Update: 08.12.2017

In a handful of fertile soil, there are more individual organisms than the total number of human beings that have ever existed.

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The three favourite soil science books of:

Gergely Tóth (Hungary)

1.
Proceedings of the First International Conference in Agrogeology. Royal Hungarian Geological Institute, Budapest, 1909
Original title: Comptes Rendus de la Première Conférence Internationale Agrogéologique
Institute Géologique du Royaume De Hongrie, Budapest 1909.

Inspiring and relaxing

This book teaches me many aspects of soil science. But not only that. With stories from the early days of its independent life it also teaches how to think about soil science.
It’s a treasure in its each part. Large shares of the discussion minutes could have been noted down in a recent meeting, while each scientific paper opens up and tries to solve issues of current relevance. For example a system-based evaluation of weathering processes including characterization by climate types (Treitz) is something that todays’ soilcritzone studies try to pick up. The paper on site specific management with a mention of the importance to prepare soil maps for its support (Leplace) presents a topic that has even increasing significance. The ‘Unification of methods of chemical soil analysis’ (Hilgard) is another masterpiece from which we can learn not only the early development of soil analytical methods, the how-s, but also the why-s.

This book is inspiring for me: Like all authors try to put their theme into a wider context, I should also try to think about soils not only in their inherent complexity, but in their relationship to other compartments of nature and culture as well.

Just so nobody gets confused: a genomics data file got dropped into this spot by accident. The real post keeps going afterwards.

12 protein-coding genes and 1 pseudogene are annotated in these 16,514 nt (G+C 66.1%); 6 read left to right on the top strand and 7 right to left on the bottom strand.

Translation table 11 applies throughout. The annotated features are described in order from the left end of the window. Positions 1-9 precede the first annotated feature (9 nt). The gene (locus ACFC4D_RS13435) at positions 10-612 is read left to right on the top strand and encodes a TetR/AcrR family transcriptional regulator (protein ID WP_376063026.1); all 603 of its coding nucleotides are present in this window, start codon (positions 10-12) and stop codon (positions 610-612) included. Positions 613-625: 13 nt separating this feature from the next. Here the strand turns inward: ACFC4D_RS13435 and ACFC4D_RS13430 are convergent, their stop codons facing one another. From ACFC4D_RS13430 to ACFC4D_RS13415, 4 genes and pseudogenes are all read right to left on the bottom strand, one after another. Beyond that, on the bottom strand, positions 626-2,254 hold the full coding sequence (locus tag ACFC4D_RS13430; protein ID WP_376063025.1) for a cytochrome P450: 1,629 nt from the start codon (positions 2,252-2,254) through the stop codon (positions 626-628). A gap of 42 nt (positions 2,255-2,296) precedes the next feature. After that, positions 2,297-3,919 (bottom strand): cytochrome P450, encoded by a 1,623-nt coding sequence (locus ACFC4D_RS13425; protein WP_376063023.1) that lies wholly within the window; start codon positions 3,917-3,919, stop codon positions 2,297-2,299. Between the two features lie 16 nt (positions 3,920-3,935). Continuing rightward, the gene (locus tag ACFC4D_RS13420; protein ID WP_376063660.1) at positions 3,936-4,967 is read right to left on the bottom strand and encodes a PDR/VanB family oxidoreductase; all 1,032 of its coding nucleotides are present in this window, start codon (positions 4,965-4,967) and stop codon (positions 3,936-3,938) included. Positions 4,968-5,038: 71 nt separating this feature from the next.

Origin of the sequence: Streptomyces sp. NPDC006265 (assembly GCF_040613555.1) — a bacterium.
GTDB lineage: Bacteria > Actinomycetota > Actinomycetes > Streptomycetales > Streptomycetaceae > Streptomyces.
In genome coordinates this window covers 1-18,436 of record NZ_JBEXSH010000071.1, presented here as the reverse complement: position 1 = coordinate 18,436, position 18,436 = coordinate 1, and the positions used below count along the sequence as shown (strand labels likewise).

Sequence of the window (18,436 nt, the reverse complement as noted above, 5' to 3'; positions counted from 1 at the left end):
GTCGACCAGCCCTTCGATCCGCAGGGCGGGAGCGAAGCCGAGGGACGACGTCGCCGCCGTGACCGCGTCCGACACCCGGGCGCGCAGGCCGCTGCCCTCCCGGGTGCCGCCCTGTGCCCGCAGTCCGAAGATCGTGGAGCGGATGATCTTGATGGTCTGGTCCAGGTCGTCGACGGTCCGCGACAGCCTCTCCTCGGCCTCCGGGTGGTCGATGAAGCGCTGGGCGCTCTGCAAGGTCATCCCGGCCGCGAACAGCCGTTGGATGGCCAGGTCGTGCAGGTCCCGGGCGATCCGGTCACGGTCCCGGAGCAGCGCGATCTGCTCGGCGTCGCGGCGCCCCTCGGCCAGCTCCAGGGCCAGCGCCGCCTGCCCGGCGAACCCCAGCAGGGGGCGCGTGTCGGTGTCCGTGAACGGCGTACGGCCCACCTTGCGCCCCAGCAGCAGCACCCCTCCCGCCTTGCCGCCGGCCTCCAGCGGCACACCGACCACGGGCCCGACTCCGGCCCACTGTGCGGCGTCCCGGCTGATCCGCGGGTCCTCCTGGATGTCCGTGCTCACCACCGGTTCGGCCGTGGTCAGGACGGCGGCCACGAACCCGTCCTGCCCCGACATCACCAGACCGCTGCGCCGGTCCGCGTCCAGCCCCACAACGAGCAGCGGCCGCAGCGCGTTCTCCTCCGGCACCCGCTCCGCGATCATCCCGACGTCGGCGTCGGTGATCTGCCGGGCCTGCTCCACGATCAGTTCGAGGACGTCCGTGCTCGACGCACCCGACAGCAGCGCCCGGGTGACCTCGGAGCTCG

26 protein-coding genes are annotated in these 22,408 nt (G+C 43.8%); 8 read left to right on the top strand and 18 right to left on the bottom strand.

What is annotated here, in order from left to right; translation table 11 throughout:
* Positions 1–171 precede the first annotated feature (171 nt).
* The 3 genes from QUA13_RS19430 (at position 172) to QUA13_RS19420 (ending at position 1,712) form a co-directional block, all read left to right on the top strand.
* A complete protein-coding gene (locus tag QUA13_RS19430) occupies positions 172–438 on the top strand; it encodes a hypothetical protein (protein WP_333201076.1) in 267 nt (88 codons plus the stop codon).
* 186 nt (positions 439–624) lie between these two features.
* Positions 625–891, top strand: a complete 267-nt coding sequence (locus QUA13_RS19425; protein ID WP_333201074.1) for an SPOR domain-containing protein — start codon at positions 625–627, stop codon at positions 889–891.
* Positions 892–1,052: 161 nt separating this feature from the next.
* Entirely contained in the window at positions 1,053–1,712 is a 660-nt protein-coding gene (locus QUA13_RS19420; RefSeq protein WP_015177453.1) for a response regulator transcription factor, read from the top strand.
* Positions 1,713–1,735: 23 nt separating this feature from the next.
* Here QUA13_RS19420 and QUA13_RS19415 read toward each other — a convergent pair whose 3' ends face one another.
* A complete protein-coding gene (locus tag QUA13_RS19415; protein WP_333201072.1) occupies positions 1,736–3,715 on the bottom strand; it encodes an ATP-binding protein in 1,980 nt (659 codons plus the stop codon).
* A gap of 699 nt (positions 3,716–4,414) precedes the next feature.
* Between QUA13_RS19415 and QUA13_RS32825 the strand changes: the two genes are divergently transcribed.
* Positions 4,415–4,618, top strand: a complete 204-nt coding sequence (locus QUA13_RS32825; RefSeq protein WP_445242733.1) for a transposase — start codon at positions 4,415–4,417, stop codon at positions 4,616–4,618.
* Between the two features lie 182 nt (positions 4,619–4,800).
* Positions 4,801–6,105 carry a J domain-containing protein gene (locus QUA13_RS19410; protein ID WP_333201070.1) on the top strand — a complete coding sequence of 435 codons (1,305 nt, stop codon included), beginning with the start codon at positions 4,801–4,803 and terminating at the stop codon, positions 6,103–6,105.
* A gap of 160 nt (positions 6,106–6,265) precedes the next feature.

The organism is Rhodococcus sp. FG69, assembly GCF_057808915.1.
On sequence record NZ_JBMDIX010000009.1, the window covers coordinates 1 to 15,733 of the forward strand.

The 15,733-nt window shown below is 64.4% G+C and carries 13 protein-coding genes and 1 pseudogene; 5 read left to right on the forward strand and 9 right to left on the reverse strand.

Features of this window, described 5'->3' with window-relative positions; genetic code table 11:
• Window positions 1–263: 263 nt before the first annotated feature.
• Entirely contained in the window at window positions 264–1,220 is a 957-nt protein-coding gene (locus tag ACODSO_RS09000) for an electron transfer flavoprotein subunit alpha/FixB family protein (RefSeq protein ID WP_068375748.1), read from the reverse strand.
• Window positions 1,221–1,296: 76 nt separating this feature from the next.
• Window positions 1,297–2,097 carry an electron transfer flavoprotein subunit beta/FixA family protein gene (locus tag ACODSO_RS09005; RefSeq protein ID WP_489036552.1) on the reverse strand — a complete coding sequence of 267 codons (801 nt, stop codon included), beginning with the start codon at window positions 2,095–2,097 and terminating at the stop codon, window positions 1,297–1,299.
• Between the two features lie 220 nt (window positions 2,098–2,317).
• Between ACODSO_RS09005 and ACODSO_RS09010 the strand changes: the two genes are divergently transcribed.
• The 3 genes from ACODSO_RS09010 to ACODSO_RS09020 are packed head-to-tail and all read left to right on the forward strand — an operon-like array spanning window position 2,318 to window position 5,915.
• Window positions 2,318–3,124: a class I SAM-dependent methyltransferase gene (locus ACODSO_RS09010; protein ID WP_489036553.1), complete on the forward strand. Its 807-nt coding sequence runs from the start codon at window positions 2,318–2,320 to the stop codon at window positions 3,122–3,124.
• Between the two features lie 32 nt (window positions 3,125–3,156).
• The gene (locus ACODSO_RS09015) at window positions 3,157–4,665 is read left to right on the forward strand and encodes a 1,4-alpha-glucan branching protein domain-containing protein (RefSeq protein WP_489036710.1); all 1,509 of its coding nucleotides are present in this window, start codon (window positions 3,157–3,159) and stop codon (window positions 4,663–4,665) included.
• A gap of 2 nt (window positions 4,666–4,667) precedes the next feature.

This book is a very relaxing reading too: It ensures us, soils scientists, that we are not late from anything. The greatest minds in the last century left behind quite some bits of well-known issues, which were first raised in 1909, to be resolved. We, the unworthy posteriors can also spend our lives on these issues.

2.
European Atlas of Soil Biodiversity. Jeffery, S., Gardi, C., Jones, A., Montanarella, L., Marmo, L., Miko, L., Ritz, K., Peres, G., Röbke and van der Putten, W.H. (eds.) European Commission. Publication Office of the European Union, Luxembourg, 2010.

Informative and entertaining

Sometimes I used to think about how to make soil science attractive to anybody interested in the secrets of the living planet. Now I do not need to think further, here is a book that does it.
This book is the favorite of my kids too, but I do not feel ashamed to admit that I learned a great deal from it myself as well.

3.
Soil Science I-II. Agricultural Publishing House, Beijing 1983
Original title: Turanxue (shang/xia ban) turannongyehua zhuanye yong. Beijing 1983

Well balanced and enlightening

This two-volume textbook was written for university students with specialization in soil science and agrochemistry (as its subtitle explicitly says it). Therefore it aims comprehensiveness, which is elegantly achieved.
The first volume lays down the basics (mineralogy, organic matter, ion exchange, chemical reactions, porosity and structure, soil water, soil air, thermal characteristics, nutrients) and opens to issues such as contamination and land management.
The second volume is dedicated to soil genesis, classification and the introduction and systematic characterization of soil types of China and the world with discussion of their main utilization alternatives.
The above components are ideal for the formation (print) of this book.
The handwritten notes and comments – in my copy – originate from the second distinct phase of its genesis: the time when I attended the university course which this book supports.
The increasingly shabby look is the result of the maturing phase in the book’s development: the post-course cultivation. The latest changes are the ultimate proofs for keeping a special place for this book on my bookshelf.

Gergely Tóth
European Commission, Joint Research Centre